Poulenc: Figure humaine; Un soir de neige; Sept chansons

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4.0 out of 5 star rating 4.0

WORKS: Figure humaine; Un soir de neige; Sept chansons
PERFORMER: Accentus Chamber Choir/Laurence Equilbey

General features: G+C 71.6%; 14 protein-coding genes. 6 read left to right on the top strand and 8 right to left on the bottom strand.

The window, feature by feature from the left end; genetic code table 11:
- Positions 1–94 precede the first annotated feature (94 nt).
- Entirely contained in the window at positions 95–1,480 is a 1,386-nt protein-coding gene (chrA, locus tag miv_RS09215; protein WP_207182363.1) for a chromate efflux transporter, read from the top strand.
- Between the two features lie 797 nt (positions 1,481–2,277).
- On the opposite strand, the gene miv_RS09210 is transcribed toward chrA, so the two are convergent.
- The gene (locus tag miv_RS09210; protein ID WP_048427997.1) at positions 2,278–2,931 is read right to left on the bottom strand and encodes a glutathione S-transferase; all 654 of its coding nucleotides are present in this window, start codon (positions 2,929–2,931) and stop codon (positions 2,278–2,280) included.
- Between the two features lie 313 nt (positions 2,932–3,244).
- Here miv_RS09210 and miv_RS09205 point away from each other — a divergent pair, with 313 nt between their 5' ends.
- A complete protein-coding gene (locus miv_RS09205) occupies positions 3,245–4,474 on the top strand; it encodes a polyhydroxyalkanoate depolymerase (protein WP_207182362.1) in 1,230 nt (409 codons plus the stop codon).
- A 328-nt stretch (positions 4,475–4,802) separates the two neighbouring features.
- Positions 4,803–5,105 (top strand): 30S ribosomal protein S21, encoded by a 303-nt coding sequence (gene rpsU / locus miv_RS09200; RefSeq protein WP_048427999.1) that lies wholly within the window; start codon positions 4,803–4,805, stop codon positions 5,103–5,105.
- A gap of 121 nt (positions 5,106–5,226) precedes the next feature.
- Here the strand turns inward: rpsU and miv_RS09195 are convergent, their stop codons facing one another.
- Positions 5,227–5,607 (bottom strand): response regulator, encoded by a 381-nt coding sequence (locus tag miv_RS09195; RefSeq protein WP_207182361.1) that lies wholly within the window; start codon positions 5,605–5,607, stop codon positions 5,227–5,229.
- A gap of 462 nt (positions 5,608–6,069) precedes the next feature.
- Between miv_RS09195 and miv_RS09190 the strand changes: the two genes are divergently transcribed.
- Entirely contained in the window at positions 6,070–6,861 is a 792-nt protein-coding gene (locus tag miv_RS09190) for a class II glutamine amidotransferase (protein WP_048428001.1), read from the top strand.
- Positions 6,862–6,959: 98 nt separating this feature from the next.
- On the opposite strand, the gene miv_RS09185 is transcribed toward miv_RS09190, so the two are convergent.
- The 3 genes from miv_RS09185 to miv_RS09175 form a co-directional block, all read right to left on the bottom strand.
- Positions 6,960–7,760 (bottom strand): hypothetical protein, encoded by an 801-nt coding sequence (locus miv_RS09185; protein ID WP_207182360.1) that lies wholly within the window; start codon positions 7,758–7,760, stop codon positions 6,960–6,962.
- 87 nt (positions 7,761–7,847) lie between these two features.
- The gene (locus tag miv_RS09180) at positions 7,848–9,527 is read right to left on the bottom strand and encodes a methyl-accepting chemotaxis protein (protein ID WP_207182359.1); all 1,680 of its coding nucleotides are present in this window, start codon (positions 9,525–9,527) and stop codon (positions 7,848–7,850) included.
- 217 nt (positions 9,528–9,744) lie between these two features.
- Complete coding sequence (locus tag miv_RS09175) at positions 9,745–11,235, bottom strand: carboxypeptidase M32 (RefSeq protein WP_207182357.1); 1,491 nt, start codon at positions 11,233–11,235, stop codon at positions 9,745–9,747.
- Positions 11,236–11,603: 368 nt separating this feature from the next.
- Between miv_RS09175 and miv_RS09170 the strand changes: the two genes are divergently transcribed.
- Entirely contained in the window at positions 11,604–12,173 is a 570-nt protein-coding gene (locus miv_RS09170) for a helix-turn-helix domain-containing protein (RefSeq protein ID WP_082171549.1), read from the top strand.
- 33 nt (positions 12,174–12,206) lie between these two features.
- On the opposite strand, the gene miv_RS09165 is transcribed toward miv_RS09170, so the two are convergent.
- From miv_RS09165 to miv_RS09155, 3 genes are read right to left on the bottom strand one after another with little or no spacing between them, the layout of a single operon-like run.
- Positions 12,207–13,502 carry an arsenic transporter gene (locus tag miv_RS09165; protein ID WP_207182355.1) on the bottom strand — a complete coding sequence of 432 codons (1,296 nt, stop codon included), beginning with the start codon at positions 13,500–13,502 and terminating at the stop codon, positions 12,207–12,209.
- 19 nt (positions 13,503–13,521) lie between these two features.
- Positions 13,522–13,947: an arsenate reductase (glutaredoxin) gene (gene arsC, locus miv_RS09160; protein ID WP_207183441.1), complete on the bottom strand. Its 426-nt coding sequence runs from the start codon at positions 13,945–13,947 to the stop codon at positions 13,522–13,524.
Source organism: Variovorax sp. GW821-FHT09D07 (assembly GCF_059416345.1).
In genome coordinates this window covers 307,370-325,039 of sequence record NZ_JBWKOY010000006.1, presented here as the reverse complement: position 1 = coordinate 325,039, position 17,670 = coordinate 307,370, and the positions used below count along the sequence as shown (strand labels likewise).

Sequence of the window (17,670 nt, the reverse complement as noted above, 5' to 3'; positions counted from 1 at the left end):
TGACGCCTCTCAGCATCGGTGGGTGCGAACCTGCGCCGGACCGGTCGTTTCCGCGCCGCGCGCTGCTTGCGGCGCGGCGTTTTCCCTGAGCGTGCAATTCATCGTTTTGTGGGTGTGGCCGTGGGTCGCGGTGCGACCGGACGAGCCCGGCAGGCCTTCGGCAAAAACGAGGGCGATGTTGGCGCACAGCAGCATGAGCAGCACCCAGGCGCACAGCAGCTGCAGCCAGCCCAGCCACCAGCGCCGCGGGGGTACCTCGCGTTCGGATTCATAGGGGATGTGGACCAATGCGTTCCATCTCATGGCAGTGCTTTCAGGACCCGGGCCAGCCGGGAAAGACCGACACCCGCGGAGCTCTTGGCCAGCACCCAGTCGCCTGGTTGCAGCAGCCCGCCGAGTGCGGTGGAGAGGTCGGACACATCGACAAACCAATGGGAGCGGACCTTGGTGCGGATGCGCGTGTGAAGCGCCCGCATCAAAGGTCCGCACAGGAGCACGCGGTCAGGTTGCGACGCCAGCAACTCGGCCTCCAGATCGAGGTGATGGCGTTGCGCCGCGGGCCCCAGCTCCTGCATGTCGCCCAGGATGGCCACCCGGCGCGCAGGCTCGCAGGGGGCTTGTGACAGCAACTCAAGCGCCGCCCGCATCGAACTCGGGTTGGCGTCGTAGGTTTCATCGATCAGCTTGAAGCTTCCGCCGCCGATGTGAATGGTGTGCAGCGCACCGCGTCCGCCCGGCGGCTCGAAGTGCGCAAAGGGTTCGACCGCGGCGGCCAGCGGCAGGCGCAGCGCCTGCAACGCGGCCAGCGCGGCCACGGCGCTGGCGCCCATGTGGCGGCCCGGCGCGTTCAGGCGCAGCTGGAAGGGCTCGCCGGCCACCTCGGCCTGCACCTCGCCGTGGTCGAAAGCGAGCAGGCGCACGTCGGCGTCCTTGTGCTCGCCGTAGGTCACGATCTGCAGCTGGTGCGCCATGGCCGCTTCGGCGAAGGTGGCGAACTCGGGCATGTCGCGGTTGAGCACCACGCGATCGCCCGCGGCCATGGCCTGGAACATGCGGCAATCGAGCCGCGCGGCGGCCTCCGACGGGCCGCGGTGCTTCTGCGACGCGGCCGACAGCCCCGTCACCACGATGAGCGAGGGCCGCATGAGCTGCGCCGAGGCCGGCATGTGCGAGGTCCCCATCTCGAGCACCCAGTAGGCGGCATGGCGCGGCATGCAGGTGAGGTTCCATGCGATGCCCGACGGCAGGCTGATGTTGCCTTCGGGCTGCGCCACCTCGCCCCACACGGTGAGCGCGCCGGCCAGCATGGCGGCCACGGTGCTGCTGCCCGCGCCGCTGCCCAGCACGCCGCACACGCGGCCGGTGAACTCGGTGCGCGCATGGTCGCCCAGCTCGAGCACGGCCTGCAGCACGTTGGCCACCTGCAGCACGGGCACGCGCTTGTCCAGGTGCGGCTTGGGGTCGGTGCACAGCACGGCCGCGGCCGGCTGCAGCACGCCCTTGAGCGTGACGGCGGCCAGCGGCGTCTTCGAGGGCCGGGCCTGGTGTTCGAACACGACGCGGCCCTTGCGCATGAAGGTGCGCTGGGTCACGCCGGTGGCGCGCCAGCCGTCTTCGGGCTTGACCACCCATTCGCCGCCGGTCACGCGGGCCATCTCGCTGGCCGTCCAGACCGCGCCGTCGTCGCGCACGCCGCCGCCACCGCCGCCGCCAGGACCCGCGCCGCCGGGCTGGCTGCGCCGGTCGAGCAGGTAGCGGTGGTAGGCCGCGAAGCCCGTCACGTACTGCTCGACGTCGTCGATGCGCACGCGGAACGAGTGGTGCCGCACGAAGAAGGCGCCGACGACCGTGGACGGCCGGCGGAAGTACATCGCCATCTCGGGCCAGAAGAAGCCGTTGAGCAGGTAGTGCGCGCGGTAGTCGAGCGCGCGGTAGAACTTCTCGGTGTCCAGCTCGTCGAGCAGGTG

Music doesn’t come more motivated than Poulenc’s for chorus. The persuasive melodies, soft-toned chords and stinging harmonic surprises, which can sound positively decadent in his instrumental pieces, take on a new urgency in works that deal with matters especially close to his heart: personal loss, the Catholic faith, the wartime suffering of France. Accentus’s secular selection centres on Figure humaine, his great cry of identification with the Resistance. In a way it’s hard to go wrong, from the listener’s angle, with recordings of this Paul Eluard setting. The music makes such sustained demands on singing technique that only a top-class choir could even think of putting it on disc. Accentus, in the French way, has a colourful rather than a smooth blend within sections, using quite strong vibrato. There is a spring in the rhythm and a finesse about the chording, coupled with a tendency to attack hard and, in the stiller moments, a rather chaste coolness. When the ecstatic ‘Liberté’ finale steps up the pace far too soon, and fails to build the overwhelming momentum that it can, it crystallises the feeling that there is more to be found in the music. The Joyful Company of Singers find it, to the extent that their mellower and more confident manner counts for more than the precision of Accentus. Best of all worlds is the Monteverdi Choir’s, except that the CD couplings are mostly Baroque. Surely better to focus on Poulenc: Accentus has two key sets of songs, while the Company has these plus several religious works. Robert Maycock